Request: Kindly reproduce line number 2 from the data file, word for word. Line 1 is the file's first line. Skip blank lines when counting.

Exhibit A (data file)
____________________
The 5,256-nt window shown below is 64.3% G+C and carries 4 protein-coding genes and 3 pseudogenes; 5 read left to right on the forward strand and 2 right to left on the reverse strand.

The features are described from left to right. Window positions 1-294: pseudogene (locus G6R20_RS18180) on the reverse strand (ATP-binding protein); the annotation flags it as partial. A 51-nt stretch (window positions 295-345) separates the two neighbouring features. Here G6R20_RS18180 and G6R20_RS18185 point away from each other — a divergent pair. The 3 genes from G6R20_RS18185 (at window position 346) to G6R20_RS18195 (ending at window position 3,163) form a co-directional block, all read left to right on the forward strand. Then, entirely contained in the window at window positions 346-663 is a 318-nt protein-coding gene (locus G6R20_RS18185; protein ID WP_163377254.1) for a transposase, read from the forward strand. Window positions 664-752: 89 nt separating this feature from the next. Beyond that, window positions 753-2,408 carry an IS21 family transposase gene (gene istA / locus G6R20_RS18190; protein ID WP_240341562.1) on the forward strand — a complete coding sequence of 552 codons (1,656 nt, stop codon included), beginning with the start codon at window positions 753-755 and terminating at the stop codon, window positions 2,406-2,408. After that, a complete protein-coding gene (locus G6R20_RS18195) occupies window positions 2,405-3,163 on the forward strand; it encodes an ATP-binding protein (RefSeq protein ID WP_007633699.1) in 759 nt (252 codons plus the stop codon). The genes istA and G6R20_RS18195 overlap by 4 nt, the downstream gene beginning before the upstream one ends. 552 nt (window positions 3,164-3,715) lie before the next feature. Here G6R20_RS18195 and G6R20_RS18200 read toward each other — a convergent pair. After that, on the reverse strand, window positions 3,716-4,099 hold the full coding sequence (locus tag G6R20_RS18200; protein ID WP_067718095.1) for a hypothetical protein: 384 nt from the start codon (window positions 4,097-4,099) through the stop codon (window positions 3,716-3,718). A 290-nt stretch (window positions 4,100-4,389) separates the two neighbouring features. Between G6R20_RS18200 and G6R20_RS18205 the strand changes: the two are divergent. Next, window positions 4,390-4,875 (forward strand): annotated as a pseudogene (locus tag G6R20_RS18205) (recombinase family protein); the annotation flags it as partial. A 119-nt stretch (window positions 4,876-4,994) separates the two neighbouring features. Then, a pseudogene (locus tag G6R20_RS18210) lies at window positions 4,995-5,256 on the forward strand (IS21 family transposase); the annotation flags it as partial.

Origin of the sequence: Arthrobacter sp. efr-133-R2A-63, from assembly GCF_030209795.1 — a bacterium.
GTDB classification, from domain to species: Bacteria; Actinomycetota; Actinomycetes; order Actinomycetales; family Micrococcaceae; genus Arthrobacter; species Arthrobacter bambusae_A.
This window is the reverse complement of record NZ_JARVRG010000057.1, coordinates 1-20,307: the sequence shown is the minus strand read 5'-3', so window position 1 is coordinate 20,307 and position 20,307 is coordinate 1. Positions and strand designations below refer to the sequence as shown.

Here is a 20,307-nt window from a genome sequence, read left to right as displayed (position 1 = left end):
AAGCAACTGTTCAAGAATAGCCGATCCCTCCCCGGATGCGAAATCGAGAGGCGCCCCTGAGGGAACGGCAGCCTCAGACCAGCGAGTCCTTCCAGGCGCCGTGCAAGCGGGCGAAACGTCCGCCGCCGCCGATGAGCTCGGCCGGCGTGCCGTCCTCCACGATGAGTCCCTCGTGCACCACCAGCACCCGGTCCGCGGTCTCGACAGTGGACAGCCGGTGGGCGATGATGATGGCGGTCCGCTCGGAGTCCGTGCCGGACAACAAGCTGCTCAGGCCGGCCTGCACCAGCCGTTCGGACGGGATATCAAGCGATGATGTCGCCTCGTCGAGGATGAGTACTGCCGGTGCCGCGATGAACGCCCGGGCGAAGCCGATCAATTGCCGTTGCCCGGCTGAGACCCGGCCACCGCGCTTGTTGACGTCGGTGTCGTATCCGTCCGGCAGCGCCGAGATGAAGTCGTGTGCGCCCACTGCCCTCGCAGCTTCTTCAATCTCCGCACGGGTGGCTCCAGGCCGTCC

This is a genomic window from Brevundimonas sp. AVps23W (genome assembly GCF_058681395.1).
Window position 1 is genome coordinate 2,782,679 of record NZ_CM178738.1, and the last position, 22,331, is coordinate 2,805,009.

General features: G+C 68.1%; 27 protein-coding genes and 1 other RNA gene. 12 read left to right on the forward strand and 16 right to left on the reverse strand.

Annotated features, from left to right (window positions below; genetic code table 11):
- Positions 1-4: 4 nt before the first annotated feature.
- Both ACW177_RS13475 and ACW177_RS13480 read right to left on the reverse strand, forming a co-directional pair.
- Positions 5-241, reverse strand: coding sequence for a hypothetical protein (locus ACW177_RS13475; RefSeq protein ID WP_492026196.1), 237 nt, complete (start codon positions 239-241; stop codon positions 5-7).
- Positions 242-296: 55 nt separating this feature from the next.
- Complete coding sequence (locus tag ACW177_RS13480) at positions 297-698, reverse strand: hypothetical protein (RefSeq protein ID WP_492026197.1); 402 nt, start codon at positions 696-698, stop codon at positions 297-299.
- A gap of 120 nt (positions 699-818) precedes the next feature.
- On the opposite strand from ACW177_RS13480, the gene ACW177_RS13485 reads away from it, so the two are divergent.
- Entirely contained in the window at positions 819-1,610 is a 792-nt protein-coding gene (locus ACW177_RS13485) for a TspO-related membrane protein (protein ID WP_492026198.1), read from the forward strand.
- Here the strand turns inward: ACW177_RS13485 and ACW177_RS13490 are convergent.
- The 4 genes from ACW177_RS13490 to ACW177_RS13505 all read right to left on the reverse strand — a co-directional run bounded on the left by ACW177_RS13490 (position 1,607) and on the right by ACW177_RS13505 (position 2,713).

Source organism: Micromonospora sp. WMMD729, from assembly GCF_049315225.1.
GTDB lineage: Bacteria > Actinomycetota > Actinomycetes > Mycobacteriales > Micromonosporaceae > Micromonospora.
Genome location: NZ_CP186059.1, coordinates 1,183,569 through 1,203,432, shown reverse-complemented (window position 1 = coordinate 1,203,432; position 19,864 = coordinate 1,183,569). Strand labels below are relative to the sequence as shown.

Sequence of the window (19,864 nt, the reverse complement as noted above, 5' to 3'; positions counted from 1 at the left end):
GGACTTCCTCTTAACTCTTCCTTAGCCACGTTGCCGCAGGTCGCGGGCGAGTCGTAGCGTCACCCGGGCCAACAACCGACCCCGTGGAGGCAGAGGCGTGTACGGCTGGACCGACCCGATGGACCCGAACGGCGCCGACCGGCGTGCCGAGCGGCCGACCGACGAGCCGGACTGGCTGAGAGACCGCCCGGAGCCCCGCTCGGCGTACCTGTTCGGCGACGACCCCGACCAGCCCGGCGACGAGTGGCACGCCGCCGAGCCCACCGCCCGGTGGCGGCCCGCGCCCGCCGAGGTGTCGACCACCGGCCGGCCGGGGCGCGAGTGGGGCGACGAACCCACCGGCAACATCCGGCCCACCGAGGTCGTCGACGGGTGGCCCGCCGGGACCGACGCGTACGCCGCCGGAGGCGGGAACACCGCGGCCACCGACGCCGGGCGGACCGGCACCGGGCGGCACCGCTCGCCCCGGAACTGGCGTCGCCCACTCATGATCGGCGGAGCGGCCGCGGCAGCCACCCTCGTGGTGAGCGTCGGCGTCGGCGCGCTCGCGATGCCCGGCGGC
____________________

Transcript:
The features are described from left to right. Window positions 1-294: pseudogene (locus G6R20_RS18180) on the reverse strand (ATP-binding protein); the annotation flags it as partial. A 51-nt stretch (window positions 295-345) separates the two neighbouring features. Here G6R20_RS18180 and G6R20_RS18185 point away from each other — a divergent pair. The 3 genes from G6R20_RS18185 (at window position 346) to G6R20_RS18195 (ending at window position 3,163) form a co-directional block, all read left to right on the forward strand. Then, entirely contained in the window at window positions 346-663 is a 318-nt protein-coding gene (locus G6R20_RS18185; protein ID WP_163377254.1) for a transposase, read from the forward strand. Window positions 664-752: 89 nt separating this feature from the next. Beyond that, window positions 753-2,408 carry an IS21 family transposase gene (gene istA / locus G6R20_RS18190; protein ID WP_240341562.1) on the forward strand — a complete coding sequence of 552 codons (1,656 nt, stop codon included), beginning with the start codon at window positions 753-755 and terminating at the stop codon, window positions 2,406-2,408. After that, a complete protein-coding gene (locus G6R20_RS18195) occupies window positions 2,405-3,163 on the forward strand; it encodes an ATP-binding protein (RefSeq protein ID WP_007633699.1) in 759 nt (252 codons plus the stop codon). The genes istA and G6R20_RS18195 overlap by 4 nt, the downstream gene beginning before the upstream one ends. 552 nt (window positions 3,164-3,715) lie before the next feature. Here G6R20_RS18195 and G6R20_RS18200 read toward each other — a convergent pair. After that, on the reverse strand, window positions 3,716-4,099 hold the full coding sequence (locus tag G6R20_RS18200; protein ID WP_067718095.1) for a hypothetical protein: 384 nt from the start codon (window positions 4,097-4,099) through the stop codon (window positions 3,716-3,718). A 290-nt stretch (window positions 4,100-4,389) separates the two neighbouring features. Between G6R20_RS18200 and G6R20_RS18205 the strand changes: the two are divergent. Next, window positions 4,390-4,875 (forward strand): annotated as a pseudogene (locus tag G6R20_RS18205) (recombinase family protein); the annotation flags it as partial. A 119-nt stretch (window positions 4,876-4,994) separates the two neighbouring features. Then, a pseudogene (locus tag G6R20_RS18210) lies at window positions 4,995-5,256 on the forward strand (IS21 family transposase); the annotation flags it as partial.